Ᾱl Shihāb in Kerala: Legacy and Leadership
Sayyids on Board: Hadramis in Indian Ocean
The troubled political situations of Hadarmout, warfare, natural disasters and above all the culture of migration for which Hadramis were proverbial, made them travel extensively all over the Indian ocean as merchants, missionaries and Sufi activists.
Sayyids came to India in different centuries and settled mostly in coastal areas. The word ‘Ᾱl Shihāb[i]’ means ‘the family of Shihab’ and here the word denotes Shihab family that came to Kerala in the mid-18th century, settled in Calicut and later moved to Panakkad and premises. This research is done on the history and impact of two notable persons, i.e., PMSA Pookoya Thangal and Sayyid Muhammad Ali Shihab Thangal in particular and other members of the family in general.
Hadrami Arabs such as Sayyids, scholars, Sufis and merchants – spread a positive trend of Islamic culture as they travelled and settled in the different oceanic world from South Africa on the southern strip of Africa to Timor, at the border of the Malay Archipelago.
Since the beginning of the 16th century, Hadramis got dispersed from Yemen to different Indian Ocean territories such as East Africa, Zanzibar, Indonesia, Malaysia and India. Amid the troubled waters of the colonial period it would be surprising that the Hadrami migrants could construct a wide frame of developed culture based on their own tradition which was normally forward of their age[ii].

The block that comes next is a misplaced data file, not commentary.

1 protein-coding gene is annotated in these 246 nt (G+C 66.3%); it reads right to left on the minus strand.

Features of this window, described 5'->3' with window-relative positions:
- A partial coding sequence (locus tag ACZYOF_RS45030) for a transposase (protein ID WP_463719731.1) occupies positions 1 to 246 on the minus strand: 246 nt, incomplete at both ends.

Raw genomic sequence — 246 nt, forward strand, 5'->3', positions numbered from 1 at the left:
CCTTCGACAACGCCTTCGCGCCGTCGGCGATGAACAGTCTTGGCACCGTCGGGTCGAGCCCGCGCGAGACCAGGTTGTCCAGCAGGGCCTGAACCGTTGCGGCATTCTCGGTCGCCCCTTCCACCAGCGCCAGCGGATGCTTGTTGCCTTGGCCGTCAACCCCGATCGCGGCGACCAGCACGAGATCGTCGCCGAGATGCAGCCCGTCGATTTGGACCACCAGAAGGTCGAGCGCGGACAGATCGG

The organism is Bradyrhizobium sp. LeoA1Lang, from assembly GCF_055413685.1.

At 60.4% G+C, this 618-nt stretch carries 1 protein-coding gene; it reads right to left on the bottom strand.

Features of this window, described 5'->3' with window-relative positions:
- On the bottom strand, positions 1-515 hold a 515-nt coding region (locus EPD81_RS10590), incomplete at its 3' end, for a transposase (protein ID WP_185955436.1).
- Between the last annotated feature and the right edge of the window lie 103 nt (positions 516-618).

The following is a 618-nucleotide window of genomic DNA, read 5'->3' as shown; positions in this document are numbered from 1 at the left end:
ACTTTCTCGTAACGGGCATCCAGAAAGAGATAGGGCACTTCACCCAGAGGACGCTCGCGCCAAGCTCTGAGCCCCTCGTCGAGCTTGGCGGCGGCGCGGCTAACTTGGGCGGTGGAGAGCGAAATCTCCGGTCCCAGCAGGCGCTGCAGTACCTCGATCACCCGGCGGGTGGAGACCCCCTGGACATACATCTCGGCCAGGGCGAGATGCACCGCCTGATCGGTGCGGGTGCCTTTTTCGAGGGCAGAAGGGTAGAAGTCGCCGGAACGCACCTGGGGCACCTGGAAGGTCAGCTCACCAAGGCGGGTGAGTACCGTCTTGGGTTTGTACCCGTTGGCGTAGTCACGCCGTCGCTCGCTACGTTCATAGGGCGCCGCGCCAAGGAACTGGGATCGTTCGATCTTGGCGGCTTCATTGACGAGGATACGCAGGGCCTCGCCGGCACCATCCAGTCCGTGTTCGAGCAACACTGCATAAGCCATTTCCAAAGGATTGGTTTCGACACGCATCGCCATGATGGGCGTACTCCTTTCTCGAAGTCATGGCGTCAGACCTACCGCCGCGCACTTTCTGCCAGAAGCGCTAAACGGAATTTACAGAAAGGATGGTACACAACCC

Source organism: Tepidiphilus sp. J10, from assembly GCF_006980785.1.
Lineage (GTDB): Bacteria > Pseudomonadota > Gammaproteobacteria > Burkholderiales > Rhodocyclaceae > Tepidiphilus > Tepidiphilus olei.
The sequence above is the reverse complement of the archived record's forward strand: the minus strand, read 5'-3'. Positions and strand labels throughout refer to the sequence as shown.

In India, they settled along the western coast and cities like Delhi, Deccan, Ahmednagar, Bijapur, Belgaum, Hyderabad and some places in the south. The Hadhrami presence in Mughal Delhi is an exception to this phenomenon. Hamida Bano (d. 1603), also known as Haji Begum, wife of the Mughal Emperor Humayun set out for Hajj in 968 Hijri/c. 1560. (Dihlawi, 1974:6). On her way back from the pilgrimage, she invited some 300 Hadhrami sayyids, sheikhs, and servants to accompany her to India as royal guests. There are more than 40 Qabilas (family lines) reached India till 19th century including Bā Faqīh, Bā Ḥasan, Bā Ṭāhā, Jamal al-Layl and Saqqaf. With the advent of British colonialism in India and the gradual decline of the Mughals, the Hadhrami Sayyids lost royal patrons but retained a high status within the Muslim community.